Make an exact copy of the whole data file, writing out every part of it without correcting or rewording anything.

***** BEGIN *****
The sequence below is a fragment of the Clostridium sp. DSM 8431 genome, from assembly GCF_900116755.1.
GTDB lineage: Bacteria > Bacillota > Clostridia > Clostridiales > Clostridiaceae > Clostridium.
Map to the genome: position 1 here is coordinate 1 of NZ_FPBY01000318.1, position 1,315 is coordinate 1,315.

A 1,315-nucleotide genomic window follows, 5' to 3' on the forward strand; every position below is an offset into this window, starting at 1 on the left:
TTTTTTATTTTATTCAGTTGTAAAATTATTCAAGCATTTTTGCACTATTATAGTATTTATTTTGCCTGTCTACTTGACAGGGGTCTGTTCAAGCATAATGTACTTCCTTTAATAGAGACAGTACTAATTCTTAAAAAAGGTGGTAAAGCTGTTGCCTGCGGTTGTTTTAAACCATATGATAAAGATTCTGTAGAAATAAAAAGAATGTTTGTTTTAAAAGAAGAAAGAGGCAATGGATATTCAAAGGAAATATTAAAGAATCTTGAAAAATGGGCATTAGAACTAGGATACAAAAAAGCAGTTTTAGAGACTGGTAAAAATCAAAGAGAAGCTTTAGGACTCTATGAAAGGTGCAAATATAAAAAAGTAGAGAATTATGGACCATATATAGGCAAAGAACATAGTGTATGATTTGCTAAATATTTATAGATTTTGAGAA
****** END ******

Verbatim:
The sequence below is a fragment of the Clostridium sp. DSM 8431 genome, from assembly GCF_900116755.1.
GTDB lineage: Bacteria > Bacillota > Clostridia > Clostridiales > Clostridiaceae > Clostridium.
Map to the genome: position 1 here is coordinate 1 of NZ_FPBY01000318.1, position 1,315 is coordinate 1,315.

A 1,315-nucleotide genomic window follows, 5' to 3' on the forward strand; every position below is an offset into this window, starting at 1 on the left:
TTTTTTATTTTATTCAGTTGTAAAATTATTCAAGCATTTTTGCACTATTATAGTATTTATTTTGCCTGTCTACTTGACAGGGGTCTGTTCAAGCATAATGTACTTCCTTTAATAGAGACAGTACTAATTCTTAAAAAAGGTGGTAAAGCTGTTGCCTGCGGTTGTTTTAAACCATATGATAAAGATTCTGTAGAAATAAAAAGAATGTTTGTTTTAAAAGAAGAAAGAGGCAATGGATATTCAAAGGAAATATTAAAGAATCTTGAAAAATGGGCATTAGAACTAGGATACAAAAAAGCAGTTTTAGAGACTGGTAAAAATCAAAGAGAAGCTTTAGGACTCTATGAAAGGTGCAAATATAAAAAAGTAGAGAATTATGGACCATATATAGGCAAAGAACATAGTGTATGATTTGCTAAATATTTATAGATTTTGAGAA